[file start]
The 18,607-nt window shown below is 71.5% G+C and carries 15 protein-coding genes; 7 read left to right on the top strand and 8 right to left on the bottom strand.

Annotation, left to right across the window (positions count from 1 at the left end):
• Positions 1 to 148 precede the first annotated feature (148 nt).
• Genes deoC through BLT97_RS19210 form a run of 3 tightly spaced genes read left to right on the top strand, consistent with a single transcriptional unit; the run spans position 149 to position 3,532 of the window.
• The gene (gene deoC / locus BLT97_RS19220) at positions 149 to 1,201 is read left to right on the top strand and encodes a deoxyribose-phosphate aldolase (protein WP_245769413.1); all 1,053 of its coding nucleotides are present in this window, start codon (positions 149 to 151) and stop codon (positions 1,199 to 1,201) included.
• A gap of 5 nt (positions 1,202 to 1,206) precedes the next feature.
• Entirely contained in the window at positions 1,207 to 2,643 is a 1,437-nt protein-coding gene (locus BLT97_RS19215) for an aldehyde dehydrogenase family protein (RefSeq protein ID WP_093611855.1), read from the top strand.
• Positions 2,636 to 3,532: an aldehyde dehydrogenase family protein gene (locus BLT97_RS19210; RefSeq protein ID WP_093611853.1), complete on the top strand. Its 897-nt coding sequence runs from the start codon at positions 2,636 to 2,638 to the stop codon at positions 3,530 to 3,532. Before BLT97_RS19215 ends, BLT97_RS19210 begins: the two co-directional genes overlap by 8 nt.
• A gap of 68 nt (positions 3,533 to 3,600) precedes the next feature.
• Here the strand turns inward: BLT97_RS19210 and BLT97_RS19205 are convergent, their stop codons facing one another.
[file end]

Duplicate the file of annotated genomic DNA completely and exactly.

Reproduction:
The 18,607-nt window shown below is 71.5% G+C and carries 15 protein-coding genes; 7 read left to right on the top strand and 8 right to left on the bottom strand.

Annotation, left to right across the window (positions count from 1 at the left end):
• Positions 1 to 148 precede the first annotated feature (148 nt).
• Genes deoC through BLT97_RS19210 form a run of 3 tightly spaced genes read left to right on the top strand, consistent with a single transcriptional unit; the run spans position 149 to position 3,532 of the window.
• The gene (gene deoC / locus BLT97_RS19220) at positions 149 to 1,201 is read left to right on the top strand and encodes a deoxyribose-phosphate aldolase (protein WP_245769413.1); all 1,053 of its coding nucleotides are present in this window, start codon (positions 149 to 151) and stop codon (positions 1,199 to 1,201) included.
• A gap of 5 nt (positions 1,202 to 1,206) precedes the next feature.
• Entirely contained in the window at positions 1,207 to 2,643 is a 1,437-nt protein-coding gene (locus BLT97_RS19215) for an aldehyde dehydrogenase family protein (RefSeq protein ID WP_093611855.1), read from the top strand.
• Positions 2,636 to 3,532: an aldehyde dehydrogenase family protein gene (locus BLT97_RS19210; RefSeq protein ID WP_093611853.1), complete on the top strand. Its 897-nt coding sequence runs from the start codon at positions 2,636 to 2,638 to the stop codon at positions 3,530 to 3,532. Before BLT97_RS19215 ends, BLT97_RS19210 begins: the two co-directional genes overlap by 8 nt.
• A gap of 68 nt (positions 3,533 to 3,600) precedes the next feature.
• Here the strand turns inward: BLT97_RS19210 and BLT97_RS19205 are convergent, their stop codons facing one another.